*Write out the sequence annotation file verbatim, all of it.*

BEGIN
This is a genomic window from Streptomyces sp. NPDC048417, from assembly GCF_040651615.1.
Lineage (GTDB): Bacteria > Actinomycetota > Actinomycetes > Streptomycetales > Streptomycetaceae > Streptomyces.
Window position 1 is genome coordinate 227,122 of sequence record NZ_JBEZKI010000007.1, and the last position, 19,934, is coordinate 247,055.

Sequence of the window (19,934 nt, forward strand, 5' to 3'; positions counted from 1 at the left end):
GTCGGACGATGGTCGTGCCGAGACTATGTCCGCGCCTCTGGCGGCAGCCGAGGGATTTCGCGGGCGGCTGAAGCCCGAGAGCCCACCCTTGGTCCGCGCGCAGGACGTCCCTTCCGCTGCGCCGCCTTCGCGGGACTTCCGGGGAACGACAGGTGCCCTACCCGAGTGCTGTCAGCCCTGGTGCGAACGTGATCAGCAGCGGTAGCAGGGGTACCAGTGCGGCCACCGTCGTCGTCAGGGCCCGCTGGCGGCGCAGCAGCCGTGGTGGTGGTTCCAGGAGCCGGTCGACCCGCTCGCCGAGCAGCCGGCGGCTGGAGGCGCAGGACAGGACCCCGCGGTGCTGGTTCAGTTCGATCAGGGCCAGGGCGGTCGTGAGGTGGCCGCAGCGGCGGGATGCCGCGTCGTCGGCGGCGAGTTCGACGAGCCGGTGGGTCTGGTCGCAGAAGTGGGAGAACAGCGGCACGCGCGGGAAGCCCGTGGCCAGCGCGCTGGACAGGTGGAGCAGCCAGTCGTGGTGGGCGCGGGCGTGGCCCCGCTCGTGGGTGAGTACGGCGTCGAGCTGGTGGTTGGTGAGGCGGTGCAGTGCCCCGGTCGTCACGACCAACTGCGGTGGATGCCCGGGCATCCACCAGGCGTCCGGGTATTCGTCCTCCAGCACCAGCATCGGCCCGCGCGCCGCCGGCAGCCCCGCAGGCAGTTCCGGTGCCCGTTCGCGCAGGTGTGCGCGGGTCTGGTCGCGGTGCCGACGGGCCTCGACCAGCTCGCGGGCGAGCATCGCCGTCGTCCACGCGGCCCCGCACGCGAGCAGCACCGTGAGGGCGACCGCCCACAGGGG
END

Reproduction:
This is a genomic window from Streptomyces sp. NPDC048417, from assembly GCF_040651615.1.
Lineage (GTDB): Bacteria > Actinomycetota > Actinomycetes > Streptomycetales > Streptomycetaceae > Streptomyces.
Window position 1 is genome coordinate 227,122 of sequence record NZ_JBEZKI010000007.1, and the last position, 19,934, is coordinate 247,055.

Sequence of the window (19,934 nt, forward strand, 5' to 3'; positions counted from 1 at the left end):
GTCGGACGATGGTCGTGCCGAGACTATGTCCGCGCCTCTGGCGGCAGCCGAGGGATTTCGCGGGCGGCTGAAGCCCGAGAGCCCACCCTTGGTCCGCGCGCAGGACGTCCCTTCCGCTGCGCCGCCTTCGCGGGACTTCCGGGGAACGACAGGTGCCCTACCCGAGTGCTGTCAGCCCTGGTGCGAACGTGATCAGCAGCGGTAGCAGGGGTACCAGTGCGGCCACCGTCGTCGTCAGGGCCCGCTGGCGGCGCAGCAGCCGTGGTGGTGGTTCCAGGAGCCGGTCGACCCGCTCGCCGAGCAGCCGGCGGCTGGAGGCGCAGGACAGGACCCCGCGGTGCTGGTTCAGTTCGATCAGGGCCAGGGCGGTCGTGAGGTGGCCGCAGCGGCGGGATGCCGCGTCGTCGGCGGCGAGTTCGACGAGCCGGTGGGTCTGGTCGCAGAAGTGGGAGAACAGCGGCACGCGCGGGAAGCCCGTGGCCAGCGCGCTGGACAGGTGGAGCAGCCAGTCGTGGTGGGCGCGGGCGTGGCCCCGCTCGTGGGTGAGTACGGCGTCGAGCTGGTGGTTGGTGAGGCGGTGCAGTGCCCCGGTCGTCACGACCAACTGCGGTGGATGCCCGGGCATCCACCAGGCGTCCGGGTATTCGTCCTCCAGCACCAGCATCGGCCCGCGCGCCGCCGGCAGCCCCGCAGGCAGTTCCGGTGCCCGTTCGCGCAGGTGTGCGCGGGTCTGGTCGCGGTGCCGACGGGCCTCGACCAGCTCGCGGGCGAGCATCGCCGTCGTCCACGCGGCCCCGCACGCGAGCAGCACCGTGAGGGCGACCGCCCACAGGGG